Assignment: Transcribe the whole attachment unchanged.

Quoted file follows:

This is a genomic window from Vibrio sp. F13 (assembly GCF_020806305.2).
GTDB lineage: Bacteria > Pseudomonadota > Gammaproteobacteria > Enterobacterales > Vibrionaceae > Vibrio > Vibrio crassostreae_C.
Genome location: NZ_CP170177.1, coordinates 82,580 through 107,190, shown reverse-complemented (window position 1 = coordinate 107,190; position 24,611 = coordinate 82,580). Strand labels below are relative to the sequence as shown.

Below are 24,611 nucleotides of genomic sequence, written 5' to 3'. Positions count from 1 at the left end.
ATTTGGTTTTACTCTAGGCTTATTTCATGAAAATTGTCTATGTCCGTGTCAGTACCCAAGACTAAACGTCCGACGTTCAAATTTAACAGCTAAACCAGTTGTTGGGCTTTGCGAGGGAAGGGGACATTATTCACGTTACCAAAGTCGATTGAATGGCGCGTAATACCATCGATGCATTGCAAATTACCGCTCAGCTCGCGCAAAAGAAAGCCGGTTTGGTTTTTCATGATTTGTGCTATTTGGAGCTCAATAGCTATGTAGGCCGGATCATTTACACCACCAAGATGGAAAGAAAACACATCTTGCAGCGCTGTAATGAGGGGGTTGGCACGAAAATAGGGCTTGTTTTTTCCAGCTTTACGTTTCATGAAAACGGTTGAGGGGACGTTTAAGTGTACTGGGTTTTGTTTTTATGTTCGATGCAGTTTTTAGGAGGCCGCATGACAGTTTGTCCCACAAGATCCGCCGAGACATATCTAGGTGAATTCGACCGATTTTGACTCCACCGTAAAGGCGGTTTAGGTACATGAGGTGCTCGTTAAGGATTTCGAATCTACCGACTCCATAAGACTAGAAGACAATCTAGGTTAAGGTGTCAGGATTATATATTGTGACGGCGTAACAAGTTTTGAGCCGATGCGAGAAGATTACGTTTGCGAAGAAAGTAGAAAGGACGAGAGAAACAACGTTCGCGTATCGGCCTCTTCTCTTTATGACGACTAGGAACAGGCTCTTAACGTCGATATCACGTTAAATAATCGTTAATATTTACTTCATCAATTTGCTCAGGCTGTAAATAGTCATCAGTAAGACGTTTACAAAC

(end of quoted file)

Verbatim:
This is a genomic window from Vibrio sp. F13 (assembly GCF_020806305.2).
GTDB lineage: Bacteria > Pseudomonadota > Gammaproteobacteria > Enterobacterales > Vibrionaceae > Vibrio > Vibrio crassostreae_C.
Genome location: NZ_CP170177.1, coordinates 82,580 through 107,190, shown reverse-complemented (window position 1 = coordinate 107,190; position 24,611 = coordinate 82,580). Strand labels below are relative to the sequence as shown.

Below are 24,611 nucleotides of genomic sequence, written 5' to 3'. Positions count from 1 at the left end.
ATTTGGTTTTACTCTAGGCTTATTTCATGAAAATTGTCTATGTCCGTGTCAGTACCCAAGACTAAACGTCCGACGTTCAAATTTAACAGCTAAACCAGTTGTTGGGCTTTGCGAGGGAAGGGGACATTATTCACGTTACCAAAGTCGATTGAATGGCGCGTAATACCATCGATGCATTGCAAATTACCGCTCAGCTCGCGCAAAAGAAAGCCGGTTTGGTTTTTCATGATTTGTGCTATTTGGAGCTCAATAGCTATGTAGGCCGGATCATTTACACCACCAAGATGGAAAGAAAACACATCTTGCAGCGCTGTAATGAGGGGGTTGGCACGAAAATAGGGCTTGTTTTTTCCAGCTTTACGTTTCATGAAAACGGTTGAGGGGACGTTTAAGTGTACTGGGTTTTGTTTTTATGTTCGATGCAGTTTTTAGGAGGCCGCATGACAGTTTGTCCCACAAGATCCGCCGAGACATATCTAGGTGAATTCGACCGATTTTGACTCCACCGTAAAGGCGGTTTAGGTACATGAGGTGCTCGTTAAGGATTTCGAATCTACCGACTCCATAAGACTAGAAGACAATCTAGGTTAAGGTGTCAGGATTATATATTGTGACGGCGTAACAAGTTTTGAGCCGATGCGAGAAGATTACGTTTGCGAAGAAAGTAGAAAGGACGAGAGAAACAACGTTCGCGTATCGGCCTCTTCTCTTTATGACGACTAGGAACAGGCTCTTAACGTCGATATCACGTTAAATAATCGTTAATATTTACTTCATCAATTTGCTCAGGCTGTAAATAGTCATCAGTAAGACGTTTACAAAC